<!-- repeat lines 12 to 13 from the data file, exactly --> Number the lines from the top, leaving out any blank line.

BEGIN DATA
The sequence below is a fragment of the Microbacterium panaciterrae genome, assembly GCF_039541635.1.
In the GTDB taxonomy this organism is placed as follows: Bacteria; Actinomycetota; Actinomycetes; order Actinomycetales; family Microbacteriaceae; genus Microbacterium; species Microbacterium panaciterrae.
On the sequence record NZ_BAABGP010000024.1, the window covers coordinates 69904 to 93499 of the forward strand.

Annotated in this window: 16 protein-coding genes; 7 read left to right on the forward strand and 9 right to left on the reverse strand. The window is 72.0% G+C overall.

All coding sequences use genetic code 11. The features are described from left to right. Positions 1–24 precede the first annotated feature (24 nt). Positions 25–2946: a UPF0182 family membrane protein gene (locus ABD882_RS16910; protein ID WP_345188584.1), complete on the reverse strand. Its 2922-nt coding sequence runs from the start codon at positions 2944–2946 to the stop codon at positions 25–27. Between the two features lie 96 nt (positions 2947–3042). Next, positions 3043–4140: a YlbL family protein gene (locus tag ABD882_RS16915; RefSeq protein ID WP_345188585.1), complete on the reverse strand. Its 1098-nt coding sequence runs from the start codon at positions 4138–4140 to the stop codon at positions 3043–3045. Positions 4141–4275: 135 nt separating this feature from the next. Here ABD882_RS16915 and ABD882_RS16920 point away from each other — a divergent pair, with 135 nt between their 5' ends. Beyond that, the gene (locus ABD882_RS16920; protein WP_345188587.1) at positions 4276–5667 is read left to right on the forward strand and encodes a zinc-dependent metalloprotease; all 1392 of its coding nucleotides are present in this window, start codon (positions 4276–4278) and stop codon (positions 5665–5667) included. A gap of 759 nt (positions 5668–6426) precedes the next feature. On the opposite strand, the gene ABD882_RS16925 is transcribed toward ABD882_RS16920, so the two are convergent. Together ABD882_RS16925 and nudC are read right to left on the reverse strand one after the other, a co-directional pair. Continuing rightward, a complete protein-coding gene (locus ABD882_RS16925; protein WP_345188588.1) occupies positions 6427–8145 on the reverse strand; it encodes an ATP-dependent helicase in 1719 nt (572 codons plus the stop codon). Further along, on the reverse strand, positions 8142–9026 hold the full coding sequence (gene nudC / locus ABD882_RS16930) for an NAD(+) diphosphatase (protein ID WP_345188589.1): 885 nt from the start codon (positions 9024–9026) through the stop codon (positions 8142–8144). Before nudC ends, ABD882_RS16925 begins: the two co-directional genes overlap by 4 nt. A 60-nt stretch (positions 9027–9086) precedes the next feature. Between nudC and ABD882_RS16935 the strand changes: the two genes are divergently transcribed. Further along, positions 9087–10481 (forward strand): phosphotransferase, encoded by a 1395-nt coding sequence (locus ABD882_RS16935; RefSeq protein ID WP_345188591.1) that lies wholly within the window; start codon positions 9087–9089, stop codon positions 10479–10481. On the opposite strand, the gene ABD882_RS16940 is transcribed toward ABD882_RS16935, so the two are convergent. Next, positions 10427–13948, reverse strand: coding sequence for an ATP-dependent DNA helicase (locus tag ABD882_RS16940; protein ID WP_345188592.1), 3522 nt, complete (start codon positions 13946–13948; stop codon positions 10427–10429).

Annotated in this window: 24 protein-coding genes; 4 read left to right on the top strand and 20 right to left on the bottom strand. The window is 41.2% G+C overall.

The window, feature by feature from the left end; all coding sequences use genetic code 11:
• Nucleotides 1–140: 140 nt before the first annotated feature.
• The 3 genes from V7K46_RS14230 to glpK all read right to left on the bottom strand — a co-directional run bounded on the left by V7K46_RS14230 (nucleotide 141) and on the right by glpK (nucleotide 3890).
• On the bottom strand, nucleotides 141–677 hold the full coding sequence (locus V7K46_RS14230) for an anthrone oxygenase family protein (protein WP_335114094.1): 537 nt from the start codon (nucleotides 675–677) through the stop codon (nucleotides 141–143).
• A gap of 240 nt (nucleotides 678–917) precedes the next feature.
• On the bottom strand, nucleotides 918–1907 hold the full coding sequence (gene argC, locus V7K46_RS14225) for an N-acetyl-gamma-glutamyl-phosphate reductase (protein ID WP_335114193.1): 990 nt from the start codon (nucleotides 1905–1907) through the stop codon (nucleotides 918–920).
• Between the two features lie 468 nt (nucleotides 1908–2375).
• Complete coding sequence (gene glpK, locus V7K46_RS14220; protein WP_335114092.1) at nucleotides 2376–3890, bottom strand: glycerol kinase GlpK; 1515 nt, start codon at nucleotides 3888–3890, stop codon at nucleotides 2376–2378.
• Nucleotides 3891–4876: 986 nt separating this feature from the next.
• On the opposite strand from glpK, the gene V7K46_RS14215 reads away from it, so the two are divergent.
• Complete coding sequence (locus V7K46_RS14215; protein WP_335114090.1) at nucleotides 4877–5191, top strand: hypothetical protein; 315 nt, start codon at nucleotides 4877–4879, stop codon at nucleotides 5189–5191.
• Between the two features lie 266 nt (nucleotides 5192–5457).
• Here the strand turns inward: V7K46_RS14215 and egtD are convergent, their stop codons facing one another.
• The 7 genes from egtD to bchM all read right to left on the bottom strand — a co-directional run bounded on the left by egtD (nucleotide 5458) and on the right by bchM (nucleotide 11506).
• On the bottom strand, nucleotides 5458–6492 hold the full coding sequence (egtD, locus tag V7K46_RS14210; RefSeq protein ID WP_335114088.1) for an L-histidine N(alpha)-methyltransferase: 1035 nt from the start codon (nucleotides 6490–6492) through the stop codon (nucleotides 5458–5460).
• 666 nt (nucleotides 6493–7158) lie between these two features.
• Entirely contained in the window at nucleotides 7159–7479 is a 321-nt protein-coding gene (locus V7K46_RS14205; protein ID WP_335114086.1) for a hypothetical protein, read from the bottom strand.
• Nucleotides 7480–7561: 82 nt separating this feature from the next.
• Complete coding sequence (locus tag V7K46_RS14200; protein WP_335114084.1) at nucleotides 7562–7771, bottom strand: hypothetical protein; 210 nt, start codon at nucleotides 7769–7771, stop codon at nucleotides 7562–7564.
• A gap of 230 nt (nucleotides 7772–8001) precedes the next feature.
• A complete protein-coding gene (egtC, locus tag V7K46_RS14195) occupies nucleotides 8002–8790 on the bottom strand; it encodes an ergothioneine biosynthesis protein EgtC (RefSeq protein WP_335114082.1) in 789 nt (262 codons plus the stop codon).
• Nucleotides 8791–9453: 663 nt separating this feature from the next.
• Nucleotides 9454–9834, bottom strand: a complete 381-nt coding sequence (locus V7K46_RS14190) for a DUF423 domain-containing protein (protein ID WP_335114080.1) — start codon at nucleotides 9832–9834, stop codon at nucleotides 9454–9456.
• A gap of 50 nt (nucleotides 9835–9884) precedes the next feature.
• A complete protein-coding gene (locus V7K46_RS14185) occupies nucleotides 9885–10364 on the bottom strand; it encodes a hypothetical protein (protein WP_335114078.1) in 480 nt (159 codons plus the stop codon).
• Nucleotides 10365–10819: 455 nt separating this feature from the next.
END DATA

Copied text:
• On the bottom strand, nucleotides 918–1907 hold the full coding sequence (gene argC, locus V7K46_RS14225) for an N-acetyl-gamma-glutamyl-phosphate reductase (protein ID WP_335114193.1): 990 nt from the start codon (nucleotides 1905–1907) through the stop codon (nucleotides 918–920).
• Between the two features lie 468 nt (nucleotides 1908–2375).